This description of a neighborhood can sometimes seem like a bit of a reach, but many times it turns out to be true. Once undesirable neighborhoods may become the place people want to be after a certain amount of time. The problem with this is that no one can be sure as to exactly how long this will take. Potential warnings for properties described as being in an up-and-coming neighborhood would be:

  • There’s low sales in the area
  • The value of the properties has actually been decreasing
  • There’s little access to grocery stores, restaurants, and entertainment

Overall, use your judgement when it comes to what’s described as a neighborhood waiting to be gentrified. You could buy your own piece of gold, or you could be on the search for a dud.

Check Your Commute Times

Match the cost of different homes that you’re looking at with the reality of the commute times that you and your family are facing. How far are the kids from school? Will you be closer to work? Will it cost you more to get to and from work in the new location? While your commute costs aren’t exactly directly correlated with real estate, it’s definitely a part of your regular budget. You also don’t want to add a lot of time to your work commute if you can help it. 

These tips should help you to make an informed decision about what neighborhood to buy a home in that will be the most cost-effective for you.

Southern and Western climates are great pests attractors. It's the warm temperatures, rocky terrains, deep foliage and wetlands that make for great hiding places for pests. These types of environments also offer greenery and other insects for pests to feasts on.

Simple steps that lead to a pests free home

Live in a house that close to the great outdoors and the creepy crawlers that fill wooded areas close to your property could easily find their way inside your home. Simply not wanting pests inside your home or even spraying bugs when you see them may not be enough.

Keeping annoying pests out of your house calls for the right action. Start by drying moist areas both inside and outside your home. For example, you could repair leaking pipes, wipe down counters and turn faucets completely off.

Cleaning out vents could reduce the likelihood that pests will enter your house after you turn on the heat or air conditioner. On that point, also make sure that appliances are free of crumbs, spills and scented liquids.

Get and keep pests out of your house

Key is to ensure that there are no liquid or food items that pests can access. Other steps that you could take to keep pests away from your home include:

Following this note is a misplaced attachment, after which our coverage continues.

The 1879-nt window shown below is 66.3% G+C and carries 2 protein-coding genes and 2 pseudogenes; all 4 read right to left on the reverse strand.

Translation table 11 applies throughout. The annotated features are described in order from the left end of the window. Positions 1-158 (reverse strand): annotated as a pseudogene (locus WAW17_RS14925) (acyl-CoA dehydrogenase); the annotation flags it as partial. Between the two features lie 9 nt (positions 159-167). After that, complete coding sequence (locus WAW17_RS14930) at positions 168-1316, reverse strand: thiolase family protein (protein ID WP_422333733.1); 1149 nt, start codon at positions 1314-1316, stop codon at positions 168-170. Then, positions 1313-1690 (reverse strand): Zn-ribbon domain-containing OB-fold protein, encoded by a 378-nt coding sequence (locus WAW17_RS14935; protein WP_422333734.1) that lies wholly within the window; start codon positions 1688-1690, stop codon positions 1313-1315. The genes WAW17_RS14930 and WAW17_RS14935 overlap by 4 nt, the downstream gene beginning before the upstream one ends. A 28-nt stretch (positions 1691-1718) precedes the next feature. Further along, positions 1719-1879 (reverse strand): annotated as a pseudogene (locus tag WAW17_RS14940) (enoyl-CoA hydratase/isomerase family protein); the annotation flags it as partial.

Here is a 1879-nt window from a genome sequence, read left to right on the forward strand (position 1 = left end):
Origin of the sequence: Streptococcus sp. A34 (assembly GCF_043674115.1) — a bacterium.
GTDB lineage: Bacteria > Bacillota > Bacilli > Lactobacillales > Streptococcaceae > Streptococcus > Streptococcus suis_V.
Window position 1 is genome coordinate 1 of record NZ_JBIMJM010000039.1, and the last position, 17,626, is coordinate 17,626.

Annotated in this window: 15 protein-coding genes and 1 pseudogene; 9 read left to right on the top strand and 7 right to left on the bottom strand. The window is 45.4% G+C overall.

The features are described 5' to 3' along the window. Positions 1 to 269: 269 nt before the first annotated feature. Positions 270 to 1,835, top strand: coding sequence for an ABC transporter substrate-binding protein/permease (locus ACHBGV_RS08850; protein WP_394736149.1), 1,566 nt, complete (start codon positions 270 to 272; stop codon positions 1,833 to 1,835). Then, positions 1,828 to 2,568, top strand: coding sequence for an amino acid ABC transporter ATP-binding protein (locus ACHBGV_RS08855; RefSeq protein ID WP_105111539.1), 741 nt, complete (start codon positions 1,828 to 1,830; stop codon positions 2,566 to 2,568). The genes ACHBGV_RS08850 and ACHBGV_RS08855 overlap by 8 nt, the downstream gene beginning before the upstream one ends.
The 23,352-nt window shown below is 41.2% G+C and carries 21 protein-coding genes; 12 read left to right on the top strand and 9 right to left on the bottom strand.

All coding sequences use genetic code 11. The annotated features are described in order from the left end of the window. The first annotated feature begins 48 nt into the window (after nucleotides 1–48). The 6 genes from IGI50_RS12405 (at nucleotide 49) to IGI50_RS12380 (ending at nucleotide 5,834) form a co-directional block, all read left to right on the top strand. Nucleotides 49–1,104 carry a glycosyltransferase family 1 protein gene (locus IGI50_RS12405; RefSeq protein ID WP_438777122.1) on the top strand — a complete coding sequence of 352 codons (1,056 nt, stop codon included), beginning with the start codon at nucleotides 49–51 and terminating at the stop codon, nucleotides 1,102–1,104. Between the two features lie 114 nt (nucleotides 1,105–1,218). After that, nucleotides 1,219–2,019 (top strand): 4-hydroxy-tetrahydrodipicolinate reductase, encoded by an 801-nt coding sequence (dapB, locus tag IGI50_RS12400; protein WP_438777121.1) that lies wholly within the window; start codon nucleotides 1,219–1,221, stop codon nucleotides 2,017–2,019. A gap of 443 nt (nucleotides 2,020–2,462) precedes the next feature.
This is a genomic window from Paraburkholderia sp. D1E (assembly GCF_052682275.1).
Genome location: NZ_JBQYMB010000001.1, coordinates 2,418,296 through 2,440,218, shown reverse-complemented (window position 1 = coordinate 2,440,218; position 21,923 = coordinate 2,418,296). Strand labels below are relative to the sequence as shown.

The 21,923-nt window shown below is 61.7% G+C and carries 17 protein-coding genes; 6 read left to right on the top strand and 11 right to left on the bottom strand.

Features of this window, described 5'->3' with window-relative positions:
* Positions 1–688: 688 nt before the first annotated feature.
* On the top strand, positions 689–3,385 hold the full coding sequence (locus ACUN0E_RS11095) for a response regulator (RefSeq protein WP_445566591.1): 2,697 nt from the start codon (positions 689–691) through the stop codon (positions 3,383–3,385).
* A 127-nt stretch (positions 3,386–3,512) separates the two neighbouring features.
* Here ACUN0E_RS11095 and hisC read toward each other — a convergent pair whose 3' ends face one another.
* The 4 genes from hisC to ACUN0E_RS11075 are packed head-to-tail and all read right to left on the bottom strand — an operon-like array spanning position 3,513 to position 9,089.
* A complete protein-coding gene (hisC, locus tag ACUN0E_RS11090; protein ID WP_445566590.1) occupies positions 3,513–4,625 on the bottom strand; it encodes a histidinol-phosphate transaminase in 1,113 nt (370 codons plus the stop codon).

• Spraying the outside of your house with effective pests repellents. Opt for sprays that are pet and environmentally friendly. Other good choices are sprays that continue to work for up to a year.
  • Use sprays that are made to work on the specific types of pests that you have seen inside or outside your house.
  • Locate feeding areas and treat these spots.
  • Seal off entryways into your house.
  • Clean your carpet regularly. Carpets, especially shag carpets, are great for hiding pests and food crumbs.
  • Store fresh fruit and vegetables inside your refrigerator. Fruit flies love these food items.
  • Wash pots, pans, drinking glasses and dishes every night.
  • Designate certain areas of your house to cook and eat in. For example, you might tell your relatives not to eat and drink in bedrooms, the basement or the attic.
  • Empty your garbage regularly.
  • Sweep hardwood and tile floors after each meal. You could also vacuum hardwood and tile floors to catch small crumbs that you might miss during sweepings.
  • Bring in a professional exterminator once a year or as needed.

Commit to living in a pests free house

Remove shelter and meal options for pests and you could keep your house pests free even if you your house is located in a warm, moist climate. Regularly check your house to see if your efforts are working. And realize that you will have to reapply treatment efforts every six months.

More effective strategies may only need to be reapplied once a year. Trimming hedges that are less than 50 feet from your house could help keep pests away. So too could regularly examining and cleaning pets. As a final reminder, wash down outdoor dining areas after each meal.